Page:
The Pirates just might acquire themselves a veteran rotation presence (in the form of A.J. Burnett) for the low price of basically nothing. Sounds like a great plan! Except for one thing…a thing we will get to in a moment.

On the surface, the murmurs of A.J. Burnett going to Pittsburgh (not San Francisco, to some local chagrin) are getting louder. That just might be a good thing for the Pirates. Less so for A.J. Burnett.

Getting A.J. Burnett the heck away from the AL East is probably a good thing for all involved. Burnett faces some of the stiffest competition of all starters in 2011 while pitching in one of the hitter-friendliest ballparks around. Burnett surrendered 19 home runs at home in 2011 and 18 home runs against right-handed batters overall last season. Pittsburgh’s PNC Park is a great place to rectify both those problems as it offers one of the lowest HR factors for right-handed hitters (73) in baseball.

Moving to a more forgiving park and facing (slightly) easier competition makes A.J. a more palatable choice. While getting older, Burnett remains very durable, making 30+ starts each of the last four years. Sounds like a plan! Order your Burnett Buccos jersey today!

Except for two things, really: Burnett doesn’t exactly give up cheap home runs. A.J. Burnett doesn’t have the best reputation.

At the risk of overextending/embarrassing myself, I will tread lightly into the latter. At this stage of his career, cast out to the baseball hinterland, what kind of effort does one expect to get from A.J. Burnett? Already secured his final payday, playing out the string without any pressing desire to win a ring (got two, suckers! Your move, Halladay!) or realistically compete for another? I don’t know much about his makeup but the things you hear – they aren’t so good.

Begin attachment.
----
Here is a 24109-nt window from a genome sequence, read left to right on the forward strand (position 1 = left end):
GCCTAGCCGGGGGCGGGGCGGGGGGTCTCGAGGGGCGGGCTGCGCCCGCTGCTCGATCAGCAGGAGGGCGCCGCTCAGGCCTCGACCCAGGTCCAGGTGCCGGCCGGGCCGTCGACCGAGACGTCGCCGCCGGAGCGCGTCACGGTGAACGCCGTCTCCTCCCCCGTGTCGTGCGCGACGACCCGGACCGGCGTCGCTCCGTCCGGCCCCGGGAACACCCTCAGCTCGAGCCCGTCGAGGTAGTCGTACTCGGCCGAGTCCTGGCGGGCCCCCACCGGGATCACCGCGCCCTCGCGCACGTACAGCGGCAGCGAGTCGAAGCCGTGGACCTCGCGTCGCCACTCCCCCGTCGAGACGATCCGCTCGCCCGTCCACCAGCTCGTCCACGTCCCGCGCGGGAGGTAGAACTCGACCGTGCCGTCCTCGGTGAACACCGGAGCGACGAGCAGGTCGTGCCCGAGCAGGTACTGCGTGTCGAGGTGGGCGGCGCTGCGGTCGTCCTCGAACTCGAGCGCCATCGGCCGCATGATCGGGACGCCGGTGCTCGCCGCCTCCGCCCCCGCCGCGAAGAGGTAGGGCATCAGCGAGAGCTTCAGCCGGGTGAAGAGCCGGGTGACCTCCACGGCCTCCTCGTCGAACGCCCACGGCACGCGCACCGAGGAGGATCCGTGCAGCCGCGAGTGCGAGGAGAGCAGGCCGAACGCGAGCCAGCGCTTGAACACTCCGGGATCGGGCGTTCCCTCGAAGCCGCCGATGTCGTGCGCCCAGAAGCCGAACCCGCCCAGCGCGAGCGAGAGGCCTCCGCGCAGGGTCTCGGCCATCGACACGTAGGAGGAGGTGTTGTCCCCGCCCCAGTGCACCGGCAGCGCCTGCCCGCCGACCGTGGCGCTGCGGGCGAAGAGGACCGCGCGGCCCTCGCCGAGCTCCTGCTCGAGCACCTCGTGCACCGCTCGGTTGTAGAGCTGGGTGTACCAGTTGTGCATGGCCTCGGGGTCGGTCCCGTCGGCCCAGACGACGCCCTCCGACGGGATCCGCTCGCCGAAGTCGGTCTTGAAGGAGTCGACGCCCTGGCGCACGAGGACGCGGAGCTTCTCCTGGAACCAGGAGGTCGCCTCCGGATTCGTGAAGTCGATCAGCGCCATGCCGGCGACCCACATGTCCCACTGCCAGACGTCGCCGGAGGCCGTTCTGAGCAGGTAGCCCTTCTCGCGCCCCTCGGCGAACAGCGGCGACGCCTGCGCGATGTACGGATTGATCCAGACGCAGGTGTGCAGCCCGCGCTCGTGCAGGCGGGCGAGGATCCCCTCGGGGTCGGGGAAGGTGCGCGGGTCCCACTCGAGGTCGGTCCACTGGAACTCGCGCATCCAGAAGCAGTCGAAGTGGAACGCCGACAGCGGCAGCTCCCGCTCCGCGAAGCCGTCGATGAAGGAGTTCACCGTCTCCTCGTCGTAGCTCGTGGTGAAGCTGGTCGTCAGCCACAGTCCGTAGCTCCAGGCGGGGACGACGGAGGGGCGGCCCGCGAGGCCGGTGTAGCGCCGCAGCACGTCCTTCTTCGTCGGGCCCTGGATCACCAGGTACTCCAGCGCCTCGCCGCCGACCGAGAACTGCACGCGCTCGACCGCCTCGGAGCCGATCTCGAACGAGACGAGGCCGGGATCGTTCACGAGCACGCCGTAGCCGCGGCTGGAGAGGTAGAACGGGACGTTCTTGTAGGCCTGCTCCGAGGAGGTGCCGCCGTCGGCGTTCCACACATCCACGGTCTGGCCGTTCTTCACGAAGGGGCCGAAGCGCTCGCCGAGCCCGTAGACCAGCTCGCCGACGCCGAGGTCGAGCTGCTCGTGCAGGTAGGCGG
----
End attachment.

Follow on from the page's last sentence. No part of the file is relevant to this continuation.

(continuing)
As for the former. The average home run surrendered across the Major Leagues in 2011 was thrown 0.375 feet (4.5 inches) from the center of the plate. A.J. Burnett’s home runs were thrown an average of 0.216 feet (a little more than 2.6 inches) from the center for the plate. Less than one full standard deviation but Burnett is clearly not afraid to groove one. Or two. Or thirty-two separate pitches last season. No ballpark can save pitches thrown over the geometric center of the plate, as Jeff Sullivan demonstrates.

Rob Neyer suggests acquiring the flame throwing (past life) Burnett makes sense for the Pirates if he’s healthy as he just might turn into a decent trade chip and will likely cost next to nothing. The big question remains: are the Pirates confident they can get anything worthwhile from, as Mister Parkes so delicately put it, the Rotting Corpse of A.J. Burnett.

Pitch f/x data scraped/borrowed from Joe Lefkowitz. Knowledge gleaned from keen observation!